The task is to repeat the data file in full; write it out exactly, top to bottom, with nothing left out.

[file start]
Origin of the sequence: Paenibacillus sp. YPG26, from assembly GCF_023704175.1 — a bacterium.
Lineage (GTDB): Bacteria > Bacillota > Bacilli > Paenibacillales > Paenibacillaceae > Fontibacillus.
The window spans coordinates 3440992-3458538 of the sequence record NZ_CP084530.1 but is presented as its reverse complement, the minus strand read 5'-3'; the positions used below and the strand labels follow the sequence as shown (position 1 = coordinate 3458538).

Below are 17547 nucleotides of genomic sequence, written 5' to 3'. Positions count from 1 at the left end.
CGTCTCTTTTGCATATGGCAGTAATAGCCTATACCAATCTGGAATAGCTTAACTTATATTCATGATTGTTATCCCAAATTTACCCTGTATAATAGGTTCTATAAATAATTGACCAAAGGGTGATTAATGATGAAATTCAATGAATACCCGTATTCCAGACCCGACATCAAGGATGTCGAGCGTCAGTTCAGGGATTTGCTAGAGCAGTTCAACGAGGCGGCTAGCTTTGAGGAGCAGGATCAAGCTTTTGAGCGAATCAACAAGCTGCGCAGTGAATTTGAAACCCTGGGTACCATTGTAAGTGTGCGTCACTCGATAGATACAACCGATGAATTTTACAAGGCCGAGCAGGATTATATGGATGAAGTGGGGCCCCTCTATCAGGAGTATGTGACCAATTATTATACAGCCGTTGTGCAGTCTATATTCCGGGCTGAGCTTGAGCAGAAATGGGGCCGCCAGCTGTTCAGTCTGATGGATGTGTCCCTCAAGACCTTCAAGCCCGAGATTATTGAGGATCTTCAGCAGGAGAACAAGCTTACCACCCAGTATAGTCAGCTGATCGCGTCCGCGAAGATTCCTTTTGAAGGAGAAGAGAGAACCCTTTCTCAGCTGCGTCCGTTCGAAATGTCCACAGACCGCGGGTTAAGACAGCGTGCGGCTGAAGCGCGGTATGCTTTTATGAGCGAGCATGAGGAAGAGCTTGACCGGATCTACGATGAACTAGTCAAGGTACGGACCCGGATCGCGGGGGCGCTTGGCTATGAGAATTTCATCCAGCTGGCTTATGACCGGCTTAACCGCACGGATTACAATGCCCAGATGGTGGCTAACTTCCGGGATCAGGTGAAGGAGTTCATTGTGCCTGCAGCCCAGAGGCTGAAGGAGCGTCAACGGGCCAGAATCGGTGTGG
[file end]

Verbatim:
Origin of the sequence: Paenibacillus sp. YPG26, from assembly GCF_023704175.1 — a bacterium.
Lineage (GTDB): Bacteria > Bacillota > Bacilli > Paenibacillales > Paenibacillaceae > Fontibacillus.
The window spans coordinates 3440992-3458538 of the sequence record NZ_CP084530.1 but is presented as its reverse complement, the minus strand read 5'-3'; the positions used below and the strand labels follow the sequence as shown (position 1 = coordinate 3458538).

Below are 17547 nucleotides of genomic sequence, written 5' to 3'. Positions count from 1 at the left end.
CGTCTCTTTTGCATATGGCAGTAATAGCCTATACCAATCTGGAATAGCTTAACTTATATTCATGATTGTTATCCCAAATTTACCCTGTATAATAGGTTCTATAAATAATTGACCAAAGGGTGATTAATGATGAAATTCAATGAATACCCGTATTCCAGACCCGACATCAAGGATGTCGAGCGTCAGTTCAGGGATTTGCTAGAGCAGTTCAACGAGGCGGCTAGCTTTGAGGAGCAGGATCAAGCTTTTGAGCGAATCAACAAGCTGCGCAGTGAATTTGAAACCCTGGGTACCATTGTAAGTGTGCGTCACTCGATAGATACAACCGATGAATTTTACAAGGCCGAGCAGGATTATATGGATGAAGTGGGGCCCCTCTATCAGGAGTATGTGACCAATTATTATACAGCCGTTGTGCAGTCTATATTCCGGGCTGAGCTTGAGCAGAAATGGGGCCGCCAGCTGTTCAGTCTGATGGATGTGTCCCTCAAGACCTTCAAGCCCGAGATTATTGAGGATCTTCAGCAGGAGAACAAGCTTACCACCCAGTATAGTCAGCTGATCGCGTCCGCGAAGATTCCTTTTGAAGGAGAAGAGAGAACCCTTTCTCAGCTGCGTCCGTTCGAAATGTCCACAGACCGCGGGTTAAGACAGCGTGCGGCTGAAGCGCGGTATGCTTTTATGAGCGAGCATGAGGAAGAGCTTGACCGGATCTACGATGAACTAGTCAAGGTACGGACCCGGATCGCGGGGGCGCTTGGCTATGAGAATTTCATCCAGCTGGCTTATGACCGGCTTAACCGCACGGATTACAATGCCCAGATGGTGGCTAACTTCCGGGATCAGGTGAAGGAGTTCATTGTGCCTGCAGCCCAGAGGCTGAAGGAGCGTCAACGGGCCAGAATCGGTGTGG